Lib Dems afraid to commit

18th February 2005 at 00:00
Dismay as party refuses to pledge that it would fund colleges as generously as schools. Huw Richards reports

Liberal Democrats have refused to pledge to close the funding gap with schools as they go into the general election.

While the party promises to raise capital expenditure for colleges, its refusal to close the funding gap, still around 10 per cent, will dismay lecturers and managers who were hoping such a pledge from the Liberals would press the bigger parties to make similar commitments.

David Rendel MP, Liberal Democrat spokesman on further and higher education, told FE Focus that his party would create a Colleges for the Future programme along the lines of Building Schools for the Future, the capital funding programme that will put pound;2.2 billion into school building - pound;1.2bn through PFI projects - in the 2005-6 financial year.

He said: "There is no doubt colleges need something similar, and that would become possible as the schools programme is completed and the funding stream becomes available." However, he could not say how much money might be available to colleges. This is in line with the party's wariness about spending commitments.

Mr Rendel, who met college and student representatives to discuss the funding gap last week, said: "There is no doubt it is a serious problem, creating issues of morale in colleges which have to be addressed. It has created inequalities of pay and means staff are being lost to schools."

His party, though, is not as yet prepared to go beyond the three spending pledges: the abolition of university tuition fees, free personal care for the sick and elderly and the replacement of the council tax by a local income tax - which it would fund by introducing a 50 per cent tax rate on income over Pounds 100,000. It is possible, though, that this may change before the election. Phil Willis MP, Lib Dem education spokesman, is expected to make a major speech on colleges in the next few weeks.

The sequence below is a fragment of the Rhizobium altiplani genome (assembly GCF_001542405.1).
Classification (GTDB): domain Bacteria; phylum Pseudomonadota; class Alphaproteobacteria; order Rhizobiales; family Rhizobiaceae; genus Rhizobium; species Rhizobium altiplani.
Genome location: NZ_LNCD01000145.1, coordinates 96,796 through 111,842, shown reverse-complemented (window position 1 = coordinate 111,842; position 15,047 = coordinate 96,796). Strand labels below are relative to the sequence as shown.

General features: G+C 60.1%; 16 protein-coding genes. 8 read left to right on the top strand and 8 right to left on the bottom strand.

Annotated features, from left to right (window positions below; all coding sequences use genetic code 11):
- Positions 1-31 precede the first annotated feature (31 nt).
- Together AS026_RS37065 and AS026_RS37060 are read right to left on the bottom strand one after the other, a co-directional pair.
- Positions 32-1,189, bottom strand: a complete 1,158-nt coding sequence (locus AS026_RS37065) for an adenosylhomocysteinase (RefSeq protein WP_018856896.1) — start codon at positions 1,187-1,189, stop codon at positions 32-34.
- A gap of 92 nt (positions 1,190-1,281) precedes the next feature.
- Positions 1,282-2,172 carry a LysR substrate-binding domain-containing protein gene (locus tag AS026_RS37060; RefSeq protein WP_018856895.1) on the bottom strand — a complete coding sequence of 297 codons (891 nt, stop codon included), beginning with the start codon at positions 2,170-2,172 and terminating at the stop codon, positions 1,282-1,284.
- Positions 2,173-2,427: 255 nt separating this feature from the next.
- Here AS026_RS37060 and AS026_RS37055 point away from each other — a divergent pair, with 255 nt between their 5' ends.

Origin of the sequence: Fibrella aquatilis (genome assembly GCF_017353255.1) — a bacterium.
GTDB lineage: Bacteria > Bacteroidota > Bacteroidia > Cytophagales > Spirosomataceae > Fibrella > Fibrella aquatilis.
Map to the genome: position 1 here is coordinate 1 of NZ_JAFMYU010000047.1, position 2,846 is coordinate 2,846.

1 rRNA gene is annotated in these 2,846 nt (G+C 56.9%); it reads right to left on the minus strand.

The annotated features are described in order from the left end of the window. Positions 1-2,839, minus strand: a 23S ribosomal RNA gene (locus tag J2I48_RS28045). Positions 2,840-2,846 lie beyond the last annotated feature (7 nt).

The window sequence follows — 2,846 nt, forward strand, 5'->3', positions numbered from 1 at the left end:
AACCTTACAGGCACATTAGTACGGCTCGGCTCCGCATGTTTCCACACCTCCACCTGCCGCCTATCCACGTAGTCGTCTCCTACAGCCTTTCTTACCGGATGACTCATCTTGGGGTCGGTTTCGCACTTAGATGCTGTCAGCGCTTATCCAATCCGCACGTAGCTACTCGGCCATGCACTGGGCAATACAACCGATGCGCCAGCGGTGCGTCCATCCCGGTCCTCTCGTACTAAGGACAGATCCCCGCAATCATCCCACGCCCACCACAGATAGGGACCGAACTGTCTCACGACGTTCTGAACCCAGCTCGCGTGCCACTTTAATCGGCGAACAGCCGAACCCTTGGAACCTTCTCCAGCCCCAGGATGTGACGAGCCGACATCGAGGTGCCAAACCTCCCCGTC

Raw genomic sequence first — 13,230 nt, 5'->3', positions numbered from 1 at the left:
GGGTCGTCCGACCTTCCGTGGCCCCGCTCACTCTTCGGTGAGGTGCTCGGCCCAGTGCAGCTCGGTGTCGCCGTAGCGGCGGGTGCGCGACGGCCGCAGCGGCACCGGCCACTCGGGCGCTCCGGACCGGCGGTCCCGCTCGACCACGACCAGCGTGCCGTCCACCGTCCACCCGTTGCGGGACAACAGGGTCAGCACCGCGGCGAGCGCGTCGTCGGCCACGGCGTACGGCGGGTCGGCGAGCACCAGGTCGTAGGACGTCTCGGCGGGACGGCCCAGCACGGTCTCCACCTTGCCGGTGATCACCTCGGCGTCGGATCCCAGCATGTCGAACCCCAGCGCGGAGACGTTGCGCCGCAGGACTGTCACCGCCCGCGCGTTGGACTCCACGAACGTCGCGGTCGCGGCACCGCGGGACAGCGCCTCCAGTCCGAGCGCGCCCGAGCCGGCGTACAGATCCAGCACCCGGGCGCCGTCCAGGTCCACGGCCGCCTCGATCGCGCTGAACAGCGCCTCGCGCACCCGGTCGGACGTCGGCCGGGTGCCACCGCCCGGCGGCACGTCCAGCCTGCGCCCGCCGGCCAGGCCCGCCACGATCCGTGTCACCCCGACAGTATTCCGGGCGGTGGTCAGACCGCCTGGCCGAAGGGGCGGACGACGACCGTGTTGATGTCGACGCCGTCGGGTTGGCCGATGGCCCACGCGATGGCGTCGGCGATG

Like other party spokesmen, Mr Rendel, who is defending a thin 2,415 majority in Newbury, has had to devote most of his time and attention to higher education and the tuition fees debate.

His party believes its fees pledge will be popular with students and last week listed 27 constituencies in which the student vote is larger than the majorities of sitting Labour or Tory members over Liberal Democrat rivals.

In fact, FE students he met last week were at least as interested in the tuition fees issues as in the funding gap.

He points to the Liberal Democrats as the one party fully committed to replacing A-levels and GCSE with a diploma, as the Tomlinson report wants:

"The other parties want to keep A-levels and GCSEs. We argue that if you keep them, employers and universities will simply. . . ignore the other qualifications. Nothing will change, the distinction between vocational and academic qualifications will remain as wide as ever and it will defeat the whole purpose of the exercise."

Lib Dems call for the creation of a "climbing frame" of 14-plus qualifications, easing movement between different courses, institutions and, where possible, national systems. Mr Rendel said: "This will mean getting the credit transfer system right and it isn't quite there at present."

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